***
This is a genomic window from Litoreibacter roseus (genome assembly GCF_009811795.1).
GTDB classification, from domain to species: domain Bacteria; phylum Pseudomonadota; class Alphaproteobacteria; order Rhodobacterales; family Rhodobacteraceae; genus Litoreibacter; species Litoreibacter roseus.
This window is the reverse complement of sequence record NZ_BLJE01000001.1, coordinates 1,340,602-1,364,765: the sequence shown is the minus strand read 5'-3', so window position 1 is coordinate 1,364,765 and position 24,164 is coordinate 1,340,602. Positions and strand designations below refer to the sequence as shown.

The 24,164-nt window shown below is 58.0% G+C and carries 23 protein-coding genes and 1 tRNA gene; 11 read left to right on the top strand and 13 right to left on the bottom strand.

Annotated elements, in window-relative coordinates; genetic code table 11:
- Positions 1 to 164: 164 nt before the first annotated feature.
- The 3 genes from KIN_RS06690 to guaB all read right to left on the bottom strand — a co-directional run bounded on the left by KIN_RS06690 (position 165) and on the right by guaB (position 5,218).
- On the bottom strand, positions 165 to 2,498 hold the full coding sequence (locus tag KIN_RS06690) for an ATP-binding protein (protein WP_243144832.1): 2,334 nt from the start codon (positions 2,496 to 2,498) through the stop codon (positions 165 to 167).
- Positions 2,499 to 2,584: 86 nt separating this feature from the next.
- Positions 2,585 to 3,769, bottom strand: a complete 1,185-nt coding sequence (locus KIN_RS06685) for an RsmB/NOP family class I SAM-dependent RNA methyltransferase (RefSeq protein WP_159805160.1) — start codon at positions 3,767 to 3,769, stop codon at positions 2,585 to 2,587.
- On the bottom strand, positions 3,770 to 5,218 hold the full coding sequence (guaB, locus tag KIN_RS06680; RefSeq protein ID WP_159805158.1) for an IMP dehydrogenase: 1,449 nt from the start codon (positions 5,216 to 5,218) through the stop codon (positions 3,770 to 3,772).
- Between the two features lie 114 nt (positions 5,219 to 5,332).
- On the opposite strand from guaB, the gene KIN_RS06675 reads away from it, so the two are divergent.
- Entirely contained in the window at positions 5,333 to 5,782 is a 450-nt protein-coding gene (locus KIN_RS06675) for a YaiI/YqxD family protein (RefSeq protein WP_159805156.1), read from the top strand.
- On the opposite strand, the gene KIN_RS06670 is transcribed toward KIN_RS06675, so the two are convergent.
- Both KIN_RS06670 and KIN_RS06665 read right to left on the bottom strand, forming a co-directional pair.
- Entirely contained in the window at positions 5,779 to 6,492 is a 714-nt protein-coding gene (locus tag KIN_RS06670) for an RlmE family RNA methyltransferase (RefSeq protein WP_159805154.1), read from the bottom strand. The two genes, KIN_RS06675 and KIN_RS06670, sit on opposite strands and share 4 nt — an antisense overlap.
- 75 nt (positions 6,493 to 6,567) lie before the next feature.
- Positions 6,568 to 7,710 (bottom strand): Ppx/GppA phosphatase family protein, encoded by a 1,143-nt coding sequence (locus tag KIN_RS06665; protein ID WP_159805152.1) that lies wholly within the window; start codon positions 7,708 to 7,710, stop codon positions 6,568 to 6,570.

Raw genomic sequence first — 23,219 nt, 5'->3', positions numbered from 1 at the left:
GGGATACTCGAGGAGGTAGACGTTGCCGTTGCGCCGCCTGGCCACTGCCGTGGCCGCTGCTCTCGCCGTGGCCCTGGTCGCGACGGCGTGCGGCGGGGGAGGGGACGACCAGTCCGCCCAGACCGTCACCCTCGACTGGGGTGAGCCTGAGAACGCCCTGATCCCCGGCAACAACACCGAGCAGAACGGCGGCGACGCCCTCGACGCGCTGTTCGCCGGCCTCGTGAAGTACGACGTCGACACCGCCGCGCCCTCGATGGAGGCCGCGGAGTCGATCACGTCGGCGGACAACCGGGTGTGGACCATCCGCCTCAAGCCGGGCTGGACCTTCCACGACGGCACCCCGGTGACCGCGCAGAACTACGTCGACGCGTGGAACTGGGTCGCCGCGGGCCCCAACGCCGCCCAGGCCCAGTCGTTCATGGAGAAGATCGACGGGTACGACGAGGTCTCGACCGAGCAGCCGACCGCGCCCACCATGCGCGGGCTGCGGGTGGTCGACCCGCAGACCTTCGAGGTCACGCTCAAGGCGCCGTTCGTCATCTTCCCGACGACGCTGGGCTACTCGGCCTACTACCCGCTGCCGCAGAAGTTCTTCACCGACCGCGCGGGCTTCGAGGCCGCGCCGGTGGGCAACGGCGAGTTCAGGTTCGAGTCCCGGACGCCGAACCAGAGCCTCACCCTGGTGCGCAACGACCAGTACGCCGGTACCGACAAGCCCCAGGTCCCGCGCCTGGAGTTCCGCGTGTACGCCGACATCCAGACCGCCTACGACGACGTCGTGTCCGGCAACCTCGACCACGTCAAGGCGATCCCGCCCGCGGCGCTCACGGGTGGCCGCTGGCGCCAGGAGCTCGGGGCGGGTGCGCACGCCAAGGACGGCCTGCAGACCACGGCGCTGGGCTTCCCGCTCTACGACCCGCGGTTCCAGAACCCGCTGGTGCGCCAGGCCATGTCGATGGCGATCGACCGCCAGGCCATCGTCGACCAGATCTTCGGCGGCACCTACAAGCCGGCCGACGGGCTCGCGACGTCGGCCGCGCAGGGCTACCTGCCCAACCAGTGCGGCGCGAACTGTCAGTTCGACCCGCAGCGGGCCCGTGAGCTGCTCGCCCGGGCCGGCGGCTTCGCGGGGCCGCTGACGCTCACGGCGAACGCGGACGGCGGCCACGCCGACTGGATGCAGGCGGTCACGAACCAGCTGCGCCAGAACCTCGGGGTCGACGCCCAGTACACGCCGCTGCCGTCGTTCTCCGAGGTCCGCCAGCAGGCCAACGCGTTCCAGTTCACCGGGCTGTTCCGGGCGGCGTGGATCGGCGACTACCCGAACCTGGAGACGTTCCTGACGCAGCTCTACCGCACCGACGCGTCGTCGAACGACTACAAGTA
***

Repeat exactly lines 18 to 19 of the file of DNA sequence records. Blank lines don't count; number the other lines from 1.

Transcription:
- 75 nt (positions 6,493 to 6,567) lie before the next feature.
- Positions 6,568 to 7,710 (bottom strand): Ppx/GppA phosphatase family protein, encoded by a 1,143-nt coding sequence (locus tag KIN_RS06665; protein ID WP_159805152.1) that lies wholly within the window; start codon positions 7,708 to 7,710, stop codon positions 6,568 to 6,570.